Sauger - Sander canadensis
The Sauger is native to Montana east of the Continental Divide. It inhabits both large rivers and reservoirs, but is mainly a river fish. In the spring, Sauger broadcast their spawn over riffles in rivers. Sauger are a highly prized sport fish and in some areas outside Montana are also commercially fished. Their major food items are insects and small fish.
Sauger jaws and the roof of the mouth have large canine teeth. The body is almost round in cross section. The anal fin has 2 spines and 11 to 14 (usually 12 or 13) soft rays. The body often has a grayish hue with dark blotches.
Western Hemisphere Range
Summary of Observations Submitted for Montana
Number of Observations:
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(Observations spanning multiple months or years are excluded from time charts)
Spawning is often accompanied by migration upstream and/or into tributary streams in the spring. Long migration occurs in the Yellowstone and Missouri rivers.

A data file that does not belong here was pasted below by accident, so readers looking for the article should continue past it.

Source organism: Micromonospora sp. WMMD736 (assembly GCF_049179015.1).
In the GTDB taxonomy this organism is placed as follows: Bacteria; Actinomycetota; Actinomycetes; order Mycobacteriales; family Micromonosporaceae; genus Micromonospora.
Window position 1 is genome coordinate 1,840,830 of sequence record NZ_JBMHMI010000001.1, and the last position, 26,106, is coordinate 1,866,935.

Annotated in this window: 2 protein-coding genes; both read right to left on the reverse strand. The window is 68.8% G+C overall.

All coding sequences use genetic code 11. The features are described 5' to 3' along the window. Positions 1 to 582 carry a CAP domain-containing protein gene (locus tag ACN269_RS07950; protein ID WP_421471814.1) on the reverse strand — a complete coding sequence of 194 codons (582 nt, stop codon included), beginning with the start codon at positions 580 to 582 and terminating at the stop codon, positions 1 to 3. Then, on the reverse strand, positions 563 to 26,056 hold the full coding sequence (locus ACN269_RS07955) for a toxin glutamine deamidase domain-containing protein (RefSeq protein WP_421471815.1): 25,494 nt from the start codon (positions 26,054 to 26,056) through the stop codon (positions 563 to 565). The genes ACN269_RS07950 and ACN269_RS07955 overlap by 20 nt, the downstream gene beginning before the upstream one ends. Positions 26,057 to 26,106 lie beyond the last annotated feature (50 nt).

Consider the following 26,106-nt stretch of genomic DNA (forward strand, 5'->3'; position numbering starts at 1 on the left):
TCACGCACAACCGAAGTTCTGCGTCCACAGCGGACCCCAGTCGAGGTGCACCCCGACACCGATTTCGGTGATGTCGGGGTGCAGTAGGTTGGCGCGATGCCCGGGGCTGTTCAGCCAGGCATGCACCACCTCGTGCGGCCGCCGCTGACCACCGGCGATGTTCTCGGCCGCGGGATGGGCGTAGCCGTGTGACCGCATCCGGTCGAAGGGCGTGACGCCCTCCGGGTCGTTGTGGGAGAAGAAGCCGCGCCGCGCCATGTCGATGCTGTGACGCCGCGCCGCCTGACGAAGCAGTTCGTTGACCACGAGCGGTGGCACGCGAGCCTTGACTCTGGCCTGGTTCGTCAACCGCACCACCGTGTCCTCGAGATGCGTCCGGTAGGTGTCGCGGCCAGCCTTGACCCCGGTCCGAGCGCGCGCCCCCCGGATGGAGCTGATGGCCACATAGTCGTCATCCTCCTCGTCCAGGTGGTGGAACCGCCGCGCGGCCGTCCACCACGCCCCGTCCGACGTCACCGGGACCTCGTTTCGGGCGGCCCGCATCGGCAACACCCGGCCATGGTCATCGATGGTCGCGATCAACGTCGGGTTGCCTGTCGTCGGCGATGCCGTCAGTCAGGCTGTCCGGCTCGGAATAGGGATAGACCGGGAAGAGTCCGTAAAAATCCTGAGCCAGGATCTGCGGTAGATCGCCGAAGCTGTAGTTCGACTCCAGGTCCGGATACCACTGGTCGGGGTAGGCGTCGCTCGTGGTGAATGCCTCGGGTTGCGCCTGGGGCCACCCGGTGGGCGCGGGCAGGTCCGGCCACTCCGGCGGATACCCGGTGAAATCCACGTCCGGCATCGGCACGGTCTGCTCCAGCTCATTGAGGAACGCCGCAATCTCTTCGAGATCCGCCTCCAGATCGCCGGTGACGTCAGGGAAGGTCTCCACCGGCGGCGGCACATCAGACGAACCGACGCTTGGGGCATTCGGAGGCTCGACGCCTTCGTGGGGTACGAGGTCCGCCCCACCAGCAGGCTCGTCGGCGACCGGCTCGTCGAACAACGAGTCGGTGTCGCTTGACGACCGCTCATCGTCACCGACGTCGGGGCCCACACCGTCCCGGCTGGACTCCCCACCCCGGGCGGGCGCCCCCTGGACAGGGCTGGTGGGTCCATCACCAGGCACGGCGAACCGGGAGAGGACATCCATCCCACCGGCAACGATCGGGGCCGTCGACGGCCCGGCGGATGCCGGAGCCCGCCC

Sauger inhabit the larger turbid rivers and the muddy shallows of lakes and reservoirs. They spawn in gravelly or rocky areas in shallow water and seem to prefer turbid water.
The young eat aquatic insects and crustacians. Adults feed mainly on fish. The very young feed on zooplankton. Young-of-the-year in the Missouri River are largely piscivorous.
A large, vital spawning and feeding migration has been observed to occur from the lower reaches of the middle Missouri River to an area between Fort Benton and Morony Dam. The Tongue and Powder rivers are vital spawning areas for the Yellowstone River population.
Sauger spawn from mid-April to May at water temperatures of 50 degrees F., with peaks early in May in a middle Missouri River study. They are sexually mature at 3 to 4 years. Eggs are cast over the bottom and incubate in 12 to 18 days at 50 degrees F.
- Additional ReferencesLegend: View Online Publication
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- Billington, N. 2006. Montana Sauger Genetic Characteristics; Final Project Performance Report.
- Billington, N., Koigi, N., Sloss, B., Franckowiak, R. P., Xiong, J. 2006. Genetic variation and Hybridization with Walleye in Montana Sauger Populations Determined by Protein Electrophoresis and Microsatellite Analysis.
- McDonald, K. 2003. Sauger telemetry in the Powder and Tongue Rivers, Project Performane Report, February 23, 2003 through December 31, 2003